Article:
Manic Fringe deficiency imposes Jagged1 addiction to intestinal tumor cells

Erika López-Arribillaga, Verónica Rodilla, Carlota Colomer, Anna Vert, Amy Shelton, Jason H. Cheng, Bing Yan, Abel Gonzalez-Perez, Melissa R. Junttila, Mar Iglesias, Ferran Torres, Joan Albanell, Alberto Villanueva, Anna Bigas, Christian W. Siebel, LLuís L. Espinosa

    Research output: Contribution to journalArticleResearch

    15 Citations (Scopus)


    © 2018, The Author(s). Delta ligands regulate Notch signaling in normal intestinal stem cells, while Jagged1 activates Notch in intestinal adenomas carrying active β-catenin. We used the ApcMin/+ mouse model, tumor spheroid cultures, and patient-derived orthoxenografts to address this divergent ligand-dependent Notch function and its implication in disease. We found that intestinal-specific Jag1 deletion or antibody targeting Jag1 prevents tumor initiation in mice. Addiction to Jag1 is concomitant with the absence of Manic Fringe (MFNG) in adenoma cells, and its ectopic expression reverts Jag1 dependence. In 239 human colorectal cancer patient samples, MFNG imposes a negative correlation between Jag1 and Notch, being high Jag1 in the absence of MFNG predictive of poor prognosis. Jag1 antibody treatment reduces patient-derived tumor orthoxenograft growth without affecting normal intestinal mucosa. Our data provide an explanation to Jag1 dependence in cancer, and reveal that Jag1–Notch1 interference provides therapeutic benefit in a subset of colorectal cancer and FAP syndrome patients.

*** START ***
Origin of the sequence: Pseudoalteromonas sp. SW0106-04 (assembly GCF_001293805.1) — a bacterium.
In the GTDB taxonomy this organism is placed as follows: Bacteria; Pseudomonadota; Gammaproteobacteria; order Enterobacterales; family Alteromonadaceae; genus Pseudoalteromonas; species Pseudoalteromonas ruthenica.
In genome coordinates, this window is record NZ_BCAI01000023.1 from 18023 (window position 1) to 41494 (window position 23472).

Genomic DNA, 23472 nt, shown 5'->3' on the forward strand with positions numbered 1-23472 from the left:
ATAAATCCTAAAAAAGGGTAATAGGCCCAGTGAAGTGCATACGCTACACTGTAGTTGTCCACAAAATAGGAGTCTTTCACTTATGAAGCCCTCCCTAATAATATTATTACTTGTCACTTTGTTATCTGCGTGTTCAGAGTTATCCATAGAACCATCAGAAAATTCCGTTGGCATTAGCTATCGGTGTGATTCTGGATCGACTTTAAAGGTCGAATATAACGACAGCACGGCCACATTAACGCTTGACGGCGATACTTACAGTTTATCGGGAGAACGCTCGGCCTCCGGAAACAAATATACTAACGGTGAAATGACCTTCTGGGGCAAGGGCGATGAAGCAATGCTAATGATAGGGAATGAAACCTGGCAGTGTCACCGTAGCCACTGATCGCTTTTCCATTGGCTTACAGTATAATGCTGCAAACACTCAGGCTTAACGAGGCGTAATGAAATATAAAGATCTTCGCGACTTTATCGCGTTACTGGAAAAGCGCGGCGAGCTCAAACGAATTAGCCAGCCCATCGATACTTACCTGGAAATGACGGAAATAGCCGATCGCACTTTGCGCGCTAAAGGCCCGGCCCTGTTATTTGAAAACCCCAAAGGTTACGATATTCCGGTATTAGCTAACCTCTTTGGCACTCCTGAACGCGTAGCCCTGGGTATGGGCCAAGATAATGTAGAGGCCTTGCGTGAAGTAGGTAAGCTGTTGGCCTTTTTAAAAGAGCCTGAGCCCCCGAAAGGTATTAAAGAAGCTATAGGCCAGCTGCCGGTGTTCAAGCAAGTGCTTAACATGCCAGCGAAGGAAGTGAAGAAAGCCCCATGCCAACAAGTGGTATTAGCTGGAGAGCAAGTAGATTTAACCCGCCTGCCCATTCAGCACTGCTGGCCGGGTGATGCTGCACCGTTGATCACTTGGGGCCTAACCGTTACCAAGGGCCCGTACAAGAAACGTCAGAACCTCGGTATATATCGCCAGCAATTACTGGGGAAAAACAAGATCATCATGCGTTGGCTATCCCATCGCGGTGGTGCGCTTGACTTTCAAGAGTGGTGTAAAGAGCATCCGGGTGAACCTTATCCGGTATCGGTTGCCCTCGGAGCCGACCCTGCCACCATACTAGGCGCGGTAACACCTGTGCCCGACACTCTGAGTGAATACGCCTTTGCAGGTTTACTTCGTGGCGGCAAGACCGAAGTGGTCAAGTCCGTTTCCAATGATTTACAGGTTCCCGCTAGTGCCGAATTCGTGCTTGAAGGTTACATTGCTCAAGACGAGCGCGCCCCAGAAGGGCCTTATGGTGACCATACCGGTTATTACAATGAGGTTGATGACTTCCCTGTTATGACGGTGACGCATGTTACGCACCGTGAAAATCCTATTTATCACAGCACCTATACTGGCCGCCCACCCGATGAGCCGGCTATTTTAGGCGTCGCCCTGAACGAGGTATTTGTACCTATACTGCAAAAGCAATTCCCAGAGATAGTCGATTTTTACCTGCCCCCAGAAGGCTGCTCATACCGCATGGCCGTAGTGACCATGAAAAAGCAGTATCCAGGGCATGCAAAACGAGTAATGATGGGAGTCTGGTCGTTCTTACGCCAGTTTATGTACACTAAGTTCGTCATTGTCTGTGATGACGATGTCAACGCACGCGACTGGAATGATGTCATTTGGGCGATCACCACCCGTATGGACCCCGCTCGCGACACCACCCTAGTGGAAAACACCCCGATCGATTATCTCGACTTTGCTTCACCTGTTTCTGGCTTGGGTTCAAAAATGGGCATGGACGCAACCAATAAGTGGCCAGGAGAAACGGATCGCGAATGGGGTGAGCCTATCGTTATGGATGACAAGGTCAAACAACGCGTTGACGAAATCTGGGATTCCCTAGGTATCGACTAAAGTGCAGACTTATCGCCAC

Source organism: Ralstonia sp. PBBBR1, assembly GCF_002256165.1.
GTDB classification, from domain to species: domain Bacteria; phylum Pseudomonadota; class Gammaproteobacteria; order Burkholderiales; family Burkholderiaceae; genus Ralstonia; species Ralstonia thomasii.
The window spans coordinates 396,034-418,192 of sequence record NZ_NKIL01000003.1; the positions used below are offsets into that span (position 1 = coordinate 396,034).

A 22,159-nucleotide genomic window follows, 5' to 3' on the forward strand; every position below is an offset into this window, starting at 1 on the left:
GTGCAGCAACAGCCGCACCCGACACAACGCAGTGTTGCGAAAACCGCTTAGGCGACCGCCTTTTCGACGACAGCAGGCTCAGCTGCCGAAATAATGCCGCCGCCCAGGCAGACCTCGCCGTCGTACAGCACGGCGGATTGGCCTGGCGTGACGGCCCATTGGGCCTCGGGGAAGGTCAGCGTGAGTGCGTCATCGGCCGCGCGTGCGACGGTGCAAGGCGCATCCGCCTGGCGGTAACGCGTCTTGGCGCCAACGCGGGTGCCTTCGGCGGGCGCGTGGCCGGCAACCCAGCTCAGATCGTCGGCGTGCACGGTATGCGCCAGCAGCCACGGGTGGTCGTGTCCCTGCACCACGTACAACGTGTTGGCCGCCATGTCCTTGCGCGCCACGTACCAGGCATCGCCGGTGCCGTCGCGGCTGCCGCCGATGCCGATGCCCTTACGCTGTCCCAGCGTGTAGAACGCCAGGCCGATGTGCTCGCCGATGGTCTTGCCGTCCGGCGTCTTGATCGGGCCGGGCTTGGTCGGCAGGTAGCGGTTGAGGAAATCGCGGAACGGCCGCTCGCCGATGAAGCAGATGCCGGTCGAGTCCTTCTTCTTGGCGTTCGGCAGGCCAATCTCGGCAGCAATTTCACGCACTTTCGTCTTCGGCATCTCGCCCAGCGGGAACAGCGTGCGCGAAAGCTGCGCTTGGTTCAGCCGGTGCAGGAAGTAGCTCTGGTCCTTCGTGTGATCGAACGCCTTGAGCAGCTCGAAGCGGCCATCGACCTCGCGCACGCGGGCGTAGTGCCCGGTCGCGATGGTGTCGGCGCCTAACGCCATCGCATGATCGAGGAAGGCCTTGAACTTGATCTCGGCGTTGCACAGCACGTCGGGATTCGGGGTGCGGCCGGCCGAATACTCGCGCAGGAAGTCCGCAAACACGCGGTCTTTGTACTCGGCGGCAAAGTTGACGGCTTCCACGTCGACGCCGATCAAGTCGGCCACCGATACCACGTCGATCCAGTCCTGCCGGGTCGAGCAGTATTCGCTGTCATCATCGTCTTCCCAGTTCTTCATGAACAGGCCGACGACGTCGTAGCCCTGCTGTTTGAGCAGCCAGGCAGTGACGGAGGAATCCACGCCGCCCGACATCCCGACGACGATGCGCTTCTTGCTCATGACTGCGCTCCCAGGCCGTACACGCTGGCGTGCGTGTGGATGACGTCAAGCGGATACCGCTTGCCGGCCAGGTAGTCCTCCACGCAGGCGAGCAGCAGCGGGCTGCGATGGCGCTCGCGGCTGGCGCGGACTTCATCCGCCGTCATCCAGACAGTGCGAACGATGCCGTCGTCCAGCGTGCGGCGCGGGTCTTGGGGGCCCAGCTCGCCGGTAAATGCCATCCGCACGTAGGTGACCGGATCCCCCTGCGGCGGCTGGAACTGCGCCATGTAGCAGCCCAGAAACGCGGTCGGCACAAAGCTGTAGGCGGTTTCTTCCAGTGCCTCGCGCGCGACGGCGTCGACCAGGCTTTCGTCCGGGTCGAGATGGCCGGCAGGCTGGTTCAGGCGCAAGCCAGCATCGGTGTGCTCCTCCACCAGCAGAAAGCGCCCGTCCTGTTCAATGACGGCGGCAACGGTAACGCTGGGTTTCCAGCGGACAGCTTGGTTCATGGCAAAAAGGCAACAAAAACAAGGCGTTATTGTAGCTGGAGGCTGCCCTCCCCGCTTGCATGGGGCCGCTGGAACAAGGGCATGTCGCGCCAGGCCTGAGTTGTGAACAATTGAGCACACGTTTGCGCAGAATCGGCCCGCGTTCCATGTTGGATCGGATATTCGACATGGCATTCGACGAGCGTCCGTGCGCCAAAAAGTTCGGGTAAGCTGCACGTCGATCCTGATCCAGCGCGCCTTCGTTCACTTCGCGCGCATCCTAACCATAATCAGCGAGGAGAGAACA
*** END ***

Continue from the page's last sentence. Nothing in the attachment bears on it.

Original languageEnglish
    Article number2992
    JournalNature Communications
    Publication statusPublished - 1 Dec 2018


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